The Wisconsin Land Information Association is a large group, and we may only interact with each other in person a few times per year. Considering this, our opportunities to make additional connections and network is limited. In an effort to generate some additional discussion among our members, and to let you get to know some of us better, I decided to ask some members a series of questions. Hopefully this will lead to additional conversations between us and or if nothing else, provide some amusement or provoke a little bit of thought.
In the second installment of this concept, I asked Lauree Aulik, the Lafayette County GIS Coordinator/Land Information Officer and Land Information Officer Network (LION) Chair Elect, a handful of questions about work, WLIA membership, and a few curveballs.
Jeremy: Can you tell us about yourself?
Lauree: I share a roof with my hubby, Justin, one too many cats, and a very chubby puggle named Liddy (aka Pupper Pupperton). I enjoy camping and kayaking, experimental cooking, crafting, a good book, educated and informed political discussions, inappropriate comedies, and craft beer…and wine…and cool maps (of course!). Some people may say that I also enjoy the gift of gab.
Jeremy: I can vouch for the gab part. As a result of myself sharing that trait we have gabbed-a-plenty. For our readers, where are you from?
Lauree: I normally answer this as “the middle of nowhere in beautiful Southwest WI”. The actual location depends on if you are looking at zip code, area code, or Google Maps because they will all give you a different answer.
Jeremy: That is how a lot of people describe random places in Southwest Wisconsin, but I feel like it really is somewhere special. Somehow I was drawn to it long before I ever set foot in the area and still am to this day. I know the answer to this but I’ll ask, where did you go for your degree?
Lauree: University of Wisconsin – La Crosse
Jeremy: How long have you been in your current position with Lafayette County?
Lauree: Approximately 3 ½ years.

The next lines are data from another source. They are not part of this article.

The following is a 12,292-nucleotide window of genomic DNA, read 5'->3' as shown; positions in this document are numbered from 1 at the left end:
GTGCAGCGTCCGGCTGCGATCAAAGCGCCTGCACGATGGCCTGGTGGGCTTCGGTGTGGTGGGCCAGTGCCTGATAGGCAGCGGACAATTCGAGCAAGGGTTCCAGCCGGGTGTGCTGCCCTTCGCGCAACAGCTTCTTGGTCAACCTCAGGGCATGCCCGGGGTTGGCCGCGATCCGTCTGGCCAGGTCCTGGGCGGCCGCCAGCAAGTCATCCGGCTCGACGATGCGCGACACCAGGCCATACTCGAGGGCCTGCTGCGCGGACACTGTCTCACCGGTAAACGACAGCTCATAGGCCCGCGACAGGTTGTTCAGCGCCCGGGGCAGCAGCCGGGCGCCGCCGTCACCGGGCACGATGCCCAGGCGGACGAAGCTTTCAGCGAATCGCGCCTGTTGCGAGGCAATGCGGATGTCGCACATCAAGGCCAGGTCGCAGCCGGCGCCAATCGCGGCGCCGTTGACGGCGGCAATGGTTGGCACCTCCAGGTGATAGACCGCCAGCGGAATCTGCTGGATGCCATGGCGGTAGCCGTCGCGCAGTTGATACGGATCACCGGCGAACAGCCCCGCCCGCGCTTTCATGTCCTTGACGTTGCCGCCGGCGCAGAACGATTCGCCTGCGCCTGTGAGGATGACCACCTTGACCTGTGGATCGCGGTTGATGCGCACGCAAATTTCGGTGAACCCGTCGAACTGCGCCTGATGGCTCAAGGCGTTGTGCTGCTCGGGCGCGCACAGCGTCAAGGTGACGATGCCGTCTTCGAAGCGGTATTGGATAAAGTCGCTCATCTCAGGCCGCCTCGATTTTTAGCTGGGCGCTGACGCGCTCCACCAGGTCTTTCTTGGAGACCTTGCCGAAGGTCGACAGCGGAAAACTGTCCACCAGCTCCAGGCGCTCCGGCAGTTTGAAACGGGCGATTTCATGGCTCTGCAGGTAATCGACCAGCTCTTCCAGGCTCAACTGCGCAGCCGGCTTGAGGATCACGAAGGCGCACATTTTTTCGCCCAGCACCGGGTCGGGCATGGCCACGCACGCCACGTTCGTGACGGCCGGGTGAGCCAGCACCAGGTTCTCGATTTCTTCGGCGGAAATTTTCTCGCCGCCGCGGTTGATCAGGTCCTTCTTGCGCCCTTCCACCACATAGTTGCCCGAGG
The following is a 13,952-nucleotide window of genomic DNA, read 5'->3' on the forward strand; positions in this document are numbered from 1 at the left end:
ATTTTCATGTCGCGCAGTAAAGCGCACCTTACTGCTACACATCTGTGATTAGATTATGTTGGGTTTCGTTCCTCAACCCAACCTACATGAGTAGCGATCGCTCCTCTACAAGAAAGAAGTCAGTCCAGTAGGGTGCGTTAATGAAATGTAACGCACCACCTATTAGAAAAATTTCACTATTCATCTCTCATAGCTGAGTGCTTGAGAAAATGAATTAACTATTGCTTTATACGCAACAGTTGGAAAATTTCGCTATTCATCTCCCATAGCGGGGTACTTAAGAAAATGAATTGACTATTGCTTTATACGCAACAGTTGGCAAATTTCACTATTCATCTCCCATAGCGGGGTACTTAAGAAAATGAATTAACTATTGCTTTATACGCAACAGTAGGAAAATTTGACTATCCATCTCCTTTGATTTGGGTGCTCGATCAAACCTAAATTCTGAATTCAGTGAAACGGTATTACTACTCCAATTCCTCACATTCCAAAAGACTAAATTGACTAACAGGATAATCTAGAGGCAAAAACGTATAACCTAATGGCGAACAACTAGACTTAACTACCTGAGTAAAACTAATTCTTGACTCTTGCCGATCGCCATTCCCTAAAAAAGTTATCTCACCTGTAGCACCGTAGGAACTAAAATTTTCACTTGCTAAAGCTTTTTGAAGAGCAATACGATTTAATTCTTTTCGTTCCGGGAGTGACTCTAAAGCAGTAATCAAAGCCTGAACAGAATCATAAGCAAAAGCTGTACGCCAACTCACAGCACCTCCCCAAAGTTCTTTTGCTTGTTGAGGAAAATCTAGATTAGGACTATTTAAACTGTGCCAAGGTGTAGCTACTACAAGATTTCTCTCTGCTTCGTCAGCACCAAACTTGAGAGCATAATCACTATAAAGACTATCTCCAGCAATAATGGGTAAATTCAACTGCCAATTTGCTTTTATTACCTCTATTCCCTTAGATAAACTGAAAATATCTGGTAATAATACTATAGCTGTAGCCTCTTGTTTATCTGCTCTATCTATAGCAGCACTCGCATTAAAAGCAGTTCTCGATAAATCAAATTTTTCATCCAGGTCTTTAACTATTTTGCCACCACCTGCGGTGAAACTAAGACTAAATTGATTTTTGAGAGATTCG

Jeremy: It doesn’t seem like it was that long ago that you were working next door to me in Jackson County, and I know that you have prior experience in another rural county, Allamakee in Northeast Iowa as well. Are there significant parallels between the three counties besides the obvious fact that they are rural?
Lauree: You mean besides the fact that every time I start in a rural county I think “Why do I do this to myself”? LOL! Honestly, this could be a really long answer but I will keep it short. The obvious is limited resources and education. At the same time, because they are so rural, the feeling of “community” seems to be more prevalent which is very refreshing.
Jeremy: Do you feel that working in rural counties in the past helped you transition into your current position easier than if you hadn’t?
Lauree: Absolutely. You know going in that resources may be limited, technology will most likely be significantly behind, and education levels are going to be scattered across the board. At the same time, you always know what you are doing can significantly benefit the community you are in – probably even more so than a larger County – so the first thing you need to do is find a champion.
Jeremy: What kind of work are you currently focusing on in Lafayette County?
Lauree: The beauty of GIS is that you get to dabble in a little bit of everything, right? You get your left and ride sides of your brain firing away. Some days I have my fingers in way too many pots, but I get really excited about making government more efficient and public information more accessible via some sort of attractive application or map. If I find out a department has a need that I think geospatial technology might help, I make sure to offer them assistance. Lately, I’ve been spending a lot of energy on just getting departments to work together and to take advantage of some of the tools that are already available to them.
Jeremy: I have always tried to keep the horse in front of the cart, but lately I have begun working on multiple projects at once out of necessity. It is exciting to start something new but it can really start to stretch you out and you have to become increasingly efficient in managing your time and prioritization. I touched on some of your recent past employment, but what was your favorite or first job from High School or College and did it help prepare you for your current role?